In this short introduction to C#, I tried to do something different by making a program that scrapes a website to report if today it is showing content that we want to see. The act of scraping for an automated program is to retrieve a website's content in order to obtain some useful information. The example that we will build will check if our favourite website (e.g. gametrailers.com) are posting some information about our favourite game (e.g. Final Fantasy) and any of its modern versions and updates. If so, we can then visit the Gametrailers website safe in the knowledge that we will view something about Final Fantasy.

First, open Visual Studio and create a new console application. I named mine keywordCheck, but you are free to chose your own name.

This will create a standard program class containing a Main method that will be executed every time that we run the program. It is currently empty, so let us fix that.

Since we will be using the system's web client library to connect to and fetch the required page, let us add a reference to that at the top of our class:

using System.Net;

Now let us try to fetch the page that we require, using the following code:

static void Main(string[] args)
{
var client = new WebClient();
var url = "http://www.gametrailers.com";
Console.Write(client.DownloadString(url));
Console.ReadKey();
}

Here, we are first initialising a new instance of a web client and setting it to the client variable. Then we are setting the url variable with the required url to fetch, and finally we instruct the client to fetch this url for us and output the page’s HTML to the console. When we run the program, we can confirm that we are indeed fetching the page:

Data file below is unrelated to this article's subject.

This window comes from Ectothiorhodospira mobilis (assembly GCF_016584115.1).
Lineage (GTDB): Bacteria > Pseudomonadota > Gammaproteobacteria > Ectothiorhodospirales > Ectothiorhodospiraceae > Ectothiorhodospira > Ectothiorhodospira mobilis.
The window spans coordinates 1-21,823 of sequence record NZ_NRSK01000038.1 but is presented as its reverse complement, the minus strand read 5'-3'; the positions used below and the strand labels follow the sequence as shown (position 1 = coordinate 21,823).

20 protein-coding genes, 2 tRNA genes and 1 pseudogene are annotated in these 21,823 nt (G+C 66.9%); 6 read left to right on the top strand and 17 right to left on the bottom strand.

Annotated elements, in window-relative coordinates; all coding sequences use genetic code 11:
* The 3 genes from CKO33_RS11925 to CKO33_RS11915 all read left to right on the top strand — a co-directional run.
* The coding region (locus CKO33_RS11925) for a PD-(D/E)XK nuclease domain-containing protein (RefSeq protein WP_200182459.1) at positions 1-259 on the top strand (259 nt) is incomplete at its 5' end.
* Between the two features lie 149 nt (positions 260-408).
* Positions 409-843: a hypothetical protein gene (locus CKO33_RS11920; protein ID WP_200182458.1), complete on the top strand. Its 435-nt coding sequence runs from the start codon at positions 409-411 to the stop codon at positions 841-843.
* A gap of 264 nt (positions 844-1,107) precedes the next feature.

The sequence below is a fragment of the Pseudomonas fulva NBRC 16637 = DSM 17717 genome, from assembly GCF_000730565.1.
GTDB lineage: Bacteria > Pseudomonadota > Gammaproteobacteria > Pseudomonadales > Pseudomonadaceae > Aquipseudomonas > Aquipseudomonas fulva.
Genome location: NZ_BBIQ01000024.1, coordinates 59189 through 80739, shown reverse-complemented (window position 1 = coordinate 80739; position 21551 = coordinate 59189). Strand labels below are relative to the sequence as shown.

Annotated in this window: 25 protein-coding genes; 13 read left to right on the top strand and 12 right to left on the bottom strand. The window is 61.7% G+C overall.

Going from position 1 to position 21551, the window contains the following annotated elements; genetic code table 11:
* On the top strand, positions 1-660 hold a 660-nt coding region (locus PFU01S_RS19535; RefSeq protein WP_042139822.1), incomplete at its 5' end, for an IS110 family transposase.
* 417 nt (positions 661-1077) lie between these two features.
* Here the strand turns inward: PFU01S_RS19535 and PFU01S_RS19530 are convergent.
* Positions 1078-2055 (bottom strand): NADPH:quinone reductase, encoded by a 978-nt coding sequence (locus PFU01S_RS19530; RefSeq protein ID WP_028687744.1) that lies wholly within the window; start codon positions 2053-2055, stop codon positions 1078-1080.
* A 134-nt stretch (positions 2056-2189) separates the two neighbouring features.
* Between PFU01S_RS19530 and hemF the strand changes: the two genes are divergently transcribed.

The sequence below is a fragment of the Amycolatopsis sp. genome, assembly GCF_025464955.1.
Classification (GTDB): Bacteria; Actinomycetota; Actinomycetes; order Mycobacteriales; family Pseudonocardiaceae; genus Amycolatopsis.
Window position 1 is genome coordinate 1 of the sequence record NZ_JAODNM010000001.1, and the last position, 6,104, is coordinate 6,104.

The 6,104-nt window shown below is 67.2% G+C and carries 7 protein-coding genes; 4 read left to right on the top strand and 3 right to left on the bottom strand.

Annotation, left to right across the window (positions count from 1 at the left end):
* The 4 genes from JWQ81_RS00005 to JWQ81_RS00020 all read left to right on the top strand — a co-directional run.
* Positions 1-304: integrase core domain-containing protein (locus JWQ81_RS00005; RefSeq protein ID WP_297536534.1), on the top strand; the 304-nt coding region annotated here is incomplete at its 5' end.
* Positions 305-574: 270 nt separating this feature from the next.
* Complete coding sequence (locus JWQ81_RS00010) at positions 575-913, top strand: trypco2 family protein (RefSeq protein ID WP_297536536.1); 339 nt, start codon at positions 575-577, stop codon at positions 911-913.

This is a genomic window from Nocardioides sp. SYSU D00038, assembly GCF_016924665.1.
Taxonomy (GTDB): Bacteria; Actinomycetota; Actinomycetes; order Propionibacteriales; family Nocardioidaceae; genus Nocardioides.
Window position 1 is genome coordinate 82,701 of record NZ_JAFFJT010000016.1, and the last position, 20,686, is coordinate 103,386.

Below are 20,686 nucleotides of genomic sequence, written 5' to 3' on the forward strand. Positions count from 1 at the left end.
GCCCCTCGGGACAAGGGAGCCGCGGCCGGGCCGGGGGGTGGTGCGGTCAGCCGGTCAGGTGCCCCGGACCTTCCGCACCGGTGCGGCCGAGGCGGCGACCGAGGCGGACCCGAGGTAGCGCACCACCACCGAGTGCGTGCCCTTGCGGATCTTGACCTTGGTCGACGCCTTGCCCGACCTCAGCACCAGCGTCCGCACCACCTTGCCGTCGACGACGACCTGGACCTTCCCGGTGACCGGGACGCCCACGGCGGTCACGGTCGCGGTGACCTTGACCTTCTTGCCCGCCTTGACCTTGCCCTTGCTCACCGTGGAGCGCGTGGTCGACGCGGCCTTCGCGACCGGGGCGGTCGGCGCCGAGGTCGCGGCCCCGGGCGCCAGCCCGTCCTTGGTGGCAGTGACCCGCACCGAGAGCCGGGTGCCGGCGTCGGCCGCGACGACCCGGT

That’s great, but we’re still not there yet. Let us add a new variable to hold the keywords in. Then we can make a check to see if these keywords are included in the downloaded web page. If the website includes the text that we are looking for, we display a confirmation message:

    var client = new WebClient();
var url = "http://www.gametrailers.com";
var keywords = "final fantasy";
var pageContent = client.DownloadString(url);
if (pageContent.IndexOf(keywords, StringComparison.OrdinalIgnoreCase)
>= 0)
{
Console.WriteLine(url + " are talking about " + keywords +
" today.");
}
Console.ReadKey();

The IndexOf method will return a positive number if the text is found. This number indicates the position in the page where the keywords were found. We also instruct this method to ignore the case when comparing strings so we make sure to still find the keywords even if they are in a different case. The if statement will display a message if the returned number from IndexOf is positive.

To finish off this tutorial, we will also display a snippet of the text where the keywords are included in the fetched website. Nothing big and fancy, but it will give us a general idea of what the page’s content is.

static void Main(string[] args)
{
var client = new WebClient();
var url = "http://www.gametrailers.com";
var keywords = "final fantasy";
var pageContent = client.DownloadString(url);
var keywordLocation = pageContent.IndexOf(keywords, StringComparison
.OrdinalIgnoreCase)>= 0)
if (keywordLocation >= 0)
{
Console.WriteLine(url + " are talking about " + keywords +
" today.");
Console.WriteLine("\nSnippet:\n" + pageContent.Substring(
keywordLocation, 100));
}
Console.ReadKey();
}

And here is the result:

Next time we will see how to improve upon this code, like adding command line parameters or a GUI, for example. A full version of the code is also available on github here, part 2 of the tutorial here.

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